• Takayuki Kaneko, Atsushi Yasuda, Toshitsugu Fujii and Mitsuhiro Yoshimoto, ‘Crypto-magma chambers beneath Mt. Fuji’, Journal of Volcanology & Geothermal Research, article in press 2010 [doi:10.1016/j.jvolgeores.2010.04.002]

News
Rumbles hint that Mount Fuji is getting angryNew Scientist, 5 May 2010

Information
Global Volcanism Program: Fuji – information about Fuji from the GVP (0803-03=)
Volcano Research Center – the University of Tokyo’s Volcano Research Center

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Fukutoku-Okanoba at the NASA Earth Observatory 12 February 2010

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Submarine Volcano Fukutoku-Okanoba Erupts (NASA Terra image, 9 February 2010)

Undersea volcano Fukutoku-Okanoba in the Japanese Volcano Islands erupted a few days ago, producing steam and ash, and discolouring the surrounding water. The NASA Earth Observatory has two nice images of this event captured on 9 and 11 February 2010. The first (detail above) was captured by the Advanced Spaceborne Thermal Emission and Reflection Radiometer (ASTER) on NASA’s Terra satellite on 9 February 2010, while the second (detail below) comes from the Advanced Land Imager (ALI) on NASA’s Earth Observing-1 (EO-1) satellite and was captured on 11 February 2010.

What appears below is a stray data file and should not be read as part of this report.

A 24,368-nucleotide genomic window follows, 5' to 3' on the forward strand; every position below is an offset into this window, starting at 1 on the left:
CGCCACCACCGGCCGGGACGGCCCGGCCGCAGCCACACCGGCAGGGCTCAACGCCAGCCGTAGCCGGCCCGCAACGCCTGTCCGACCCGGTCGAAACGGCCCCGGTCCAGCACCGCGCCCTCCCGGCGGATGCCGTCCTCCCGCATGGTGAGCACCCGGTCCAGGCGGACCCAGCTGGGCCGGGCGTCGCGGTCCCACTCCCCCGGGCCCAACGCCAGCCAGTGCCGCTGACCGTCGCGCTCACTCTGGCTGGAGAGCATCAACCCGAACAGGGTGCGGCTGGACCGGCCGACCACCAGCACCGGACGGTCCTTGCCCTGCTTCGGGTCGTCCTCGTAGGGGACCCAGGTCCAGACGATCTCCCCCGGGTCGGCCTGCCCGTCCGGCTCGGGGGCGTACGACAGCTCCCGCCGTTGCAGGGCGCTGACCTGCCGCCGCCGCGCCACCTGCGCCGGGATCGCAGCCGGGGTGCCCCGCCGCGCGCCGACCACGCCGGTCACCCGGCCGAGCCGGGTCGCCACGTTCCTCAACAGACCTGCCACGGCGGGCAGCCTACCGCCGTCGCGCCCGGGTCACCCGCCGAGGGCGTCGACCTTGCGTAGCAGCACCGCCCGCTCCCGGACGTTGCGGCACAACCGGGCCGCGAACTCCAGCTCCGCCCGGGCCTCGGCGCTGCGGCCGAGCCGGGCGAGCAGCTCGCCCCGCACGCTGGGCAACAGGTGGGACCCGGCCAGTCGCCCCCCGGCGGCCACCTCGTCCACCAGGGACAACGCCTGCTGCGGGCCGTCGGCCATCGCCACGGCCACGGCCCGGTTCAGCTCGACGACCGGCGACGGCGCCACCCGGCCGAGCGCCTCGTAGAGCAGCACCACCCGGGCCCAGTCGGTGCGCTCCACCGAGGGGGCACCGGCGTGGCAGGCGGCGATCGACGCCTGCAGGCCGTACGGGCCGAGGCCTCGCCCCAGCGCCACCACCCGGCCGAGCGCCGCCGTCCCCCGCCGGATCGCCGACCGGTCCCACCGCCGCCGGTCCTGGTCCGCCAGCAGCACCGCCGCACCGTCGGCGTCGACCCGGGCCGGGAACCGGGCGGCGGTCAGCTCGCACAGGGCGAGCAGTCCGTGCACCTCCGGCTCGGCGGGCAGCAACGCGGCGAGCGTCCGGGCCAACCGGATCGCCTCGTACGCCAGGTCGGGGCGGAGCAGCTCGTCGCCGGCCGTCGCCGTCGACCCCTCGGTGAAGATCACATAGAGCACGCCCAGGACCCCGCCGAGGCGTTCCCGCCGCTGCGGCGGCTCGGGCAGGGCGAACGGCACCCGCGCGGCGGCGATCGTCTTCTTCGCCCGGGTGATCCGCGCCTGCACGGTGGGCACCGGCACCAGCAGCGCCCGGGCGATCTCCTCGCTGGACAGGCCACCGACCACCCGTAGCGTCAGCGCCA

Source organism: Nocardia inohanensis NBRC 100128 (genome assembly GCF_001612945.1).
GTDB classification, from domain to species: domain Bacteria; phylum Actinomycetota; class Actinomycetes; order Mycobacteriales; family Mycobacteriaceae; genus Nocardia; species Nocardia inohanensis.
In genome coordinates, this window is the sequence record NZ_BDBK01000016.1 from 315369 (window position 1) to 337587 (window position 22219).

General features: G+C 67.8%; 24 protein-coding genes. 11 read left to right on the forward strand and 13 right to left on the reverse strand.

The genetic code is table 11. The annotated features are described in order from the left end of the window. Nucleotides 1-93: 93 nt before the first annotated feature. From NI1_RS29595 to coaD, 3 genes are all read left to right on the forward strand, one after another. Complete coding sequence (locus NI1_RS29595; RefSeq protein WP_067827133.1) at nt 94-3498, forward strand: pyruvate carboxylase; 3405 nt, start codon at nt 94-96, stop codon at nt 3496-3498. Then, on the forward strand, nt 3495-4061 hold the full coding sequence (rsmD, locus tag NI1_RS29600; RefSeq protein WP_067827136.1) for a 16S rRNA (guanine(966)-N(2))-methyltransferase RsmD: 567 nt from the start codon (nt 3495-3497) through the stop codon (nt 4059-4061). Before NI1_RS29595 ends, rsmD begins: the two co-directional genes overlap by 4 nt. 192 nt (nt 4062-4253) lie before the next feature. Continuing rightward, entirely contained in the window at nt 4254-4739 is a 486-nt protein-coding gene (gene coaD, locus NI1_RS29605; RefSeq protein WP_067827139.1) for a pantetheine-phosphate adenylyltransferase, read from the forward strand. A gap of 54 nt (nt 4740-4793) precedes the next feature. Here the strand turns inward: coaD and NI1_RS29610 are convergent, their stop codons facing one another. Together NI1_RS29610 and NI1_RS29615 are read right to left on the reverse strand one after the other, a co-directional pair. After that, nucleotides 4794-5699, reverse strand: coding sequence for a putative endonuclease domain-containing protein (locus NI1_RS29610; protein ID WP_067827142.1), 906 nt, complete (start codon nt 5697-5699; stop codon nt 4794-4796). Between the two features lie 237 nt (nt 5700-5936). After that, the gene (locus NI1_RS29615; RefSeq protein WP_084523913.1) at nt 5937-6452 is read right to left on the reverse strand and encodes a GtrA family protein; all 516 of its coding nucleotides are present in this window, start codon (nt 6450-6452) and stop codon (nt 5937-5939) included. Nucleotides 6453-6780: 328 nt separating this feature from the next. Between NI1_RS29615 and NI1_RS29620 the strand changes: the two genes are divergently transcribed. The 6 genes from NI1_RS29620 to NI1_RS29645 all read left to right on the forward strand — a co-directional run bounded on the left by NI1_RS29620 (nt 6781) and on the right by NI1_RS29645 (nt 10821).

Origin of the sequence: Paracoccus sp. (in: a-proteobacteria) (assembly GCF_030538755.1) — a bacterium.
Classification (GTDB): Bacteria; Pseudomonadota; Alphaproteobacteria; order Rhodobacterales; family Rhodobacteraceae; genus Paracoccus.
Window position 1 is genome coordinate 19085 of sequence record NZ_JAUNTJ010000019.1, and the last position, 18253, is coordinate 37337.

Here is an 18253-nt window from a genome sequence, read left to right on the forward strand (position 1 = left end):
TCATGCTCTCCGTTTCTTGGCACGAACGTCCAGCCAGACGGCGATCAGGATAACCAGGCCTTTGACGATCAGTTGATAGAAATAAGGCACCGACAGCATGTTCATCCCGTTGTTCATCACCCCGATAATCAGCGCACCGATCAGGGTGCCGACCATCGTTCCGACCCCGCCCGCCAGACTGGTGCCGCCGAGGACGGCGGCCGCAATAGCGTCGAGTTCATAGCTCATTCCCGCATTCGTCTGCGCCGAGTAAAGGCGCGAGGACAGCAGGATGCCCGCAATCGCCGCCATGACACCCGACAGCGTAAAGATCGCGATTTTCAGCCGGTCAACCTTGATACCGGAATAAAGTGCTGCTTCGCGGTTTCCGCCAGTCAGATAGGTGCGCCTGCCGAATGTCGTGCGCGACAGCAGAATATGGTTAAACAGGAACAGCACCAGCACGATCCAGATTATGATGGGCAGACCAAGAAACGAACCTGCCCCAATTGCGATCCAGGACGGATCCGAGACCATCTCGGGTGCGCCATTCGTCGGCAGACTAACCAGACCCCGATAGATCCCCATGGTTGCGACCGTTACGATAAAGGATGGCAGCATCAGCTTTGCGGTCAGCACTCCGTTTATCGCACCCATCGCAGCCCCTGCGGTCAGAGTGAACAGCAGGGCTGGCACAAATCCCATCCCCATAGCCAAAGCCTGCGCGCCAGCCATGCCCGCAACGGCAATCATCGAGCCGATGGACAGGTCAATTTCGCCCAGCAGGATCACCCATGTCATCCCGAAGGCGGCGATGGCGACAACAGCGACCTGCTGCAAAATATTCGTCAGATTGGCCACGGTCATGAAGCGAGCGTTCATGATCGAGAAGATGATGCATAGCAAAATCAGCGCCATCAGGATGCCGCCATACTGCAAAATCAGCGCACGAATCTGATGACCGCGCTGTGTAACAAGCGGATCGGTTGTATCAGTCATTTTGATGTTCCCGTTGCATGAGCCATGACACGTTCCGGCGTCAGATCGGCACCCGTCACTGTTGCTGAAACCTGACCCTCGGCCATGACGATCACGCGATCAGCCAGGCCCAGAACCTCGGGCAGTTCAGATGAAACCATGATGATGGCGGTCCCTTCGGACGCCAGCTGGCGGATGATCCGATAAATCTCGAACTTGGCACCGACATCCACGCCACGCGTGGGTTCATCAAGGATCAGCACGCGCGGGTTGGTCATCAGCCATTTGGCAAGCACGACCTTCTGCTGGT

Submarine Volcano Fukutoku-Okanoba Erupts (NASA EO-1 image, 11 February 2010)

(Thanks to the NASA Earth Observatory team for citing this blog as a source.)

Information
Global Volcanism Program: Fukutoku-Okanoba – information from the GVP about Fukutoku-Okanoba (0804-13=)

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Sparks fly in Sakura-jima eruption 11 February 2010

Posted by admin in eruptions, Japan, Sakura-jima.
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Sakura-jima eruption, 8 February 2010 (Kago-net)

Here’s some serious volcanic lightning. As reported in this week’s SI/USGS Weekly Volcanic Activity Report, Sakura-jima volcano in southern Japan – always highly-active – erupted spectacularly on 8 February, producing lava fountaining up to 1 km in height, showering its flanks with incandescent material, and throwing up a very dense ash plume positively pulsating with lightning. There’s a great video at Kago-net showing all this activity, and I can’t resist showcasing some captures from that video here.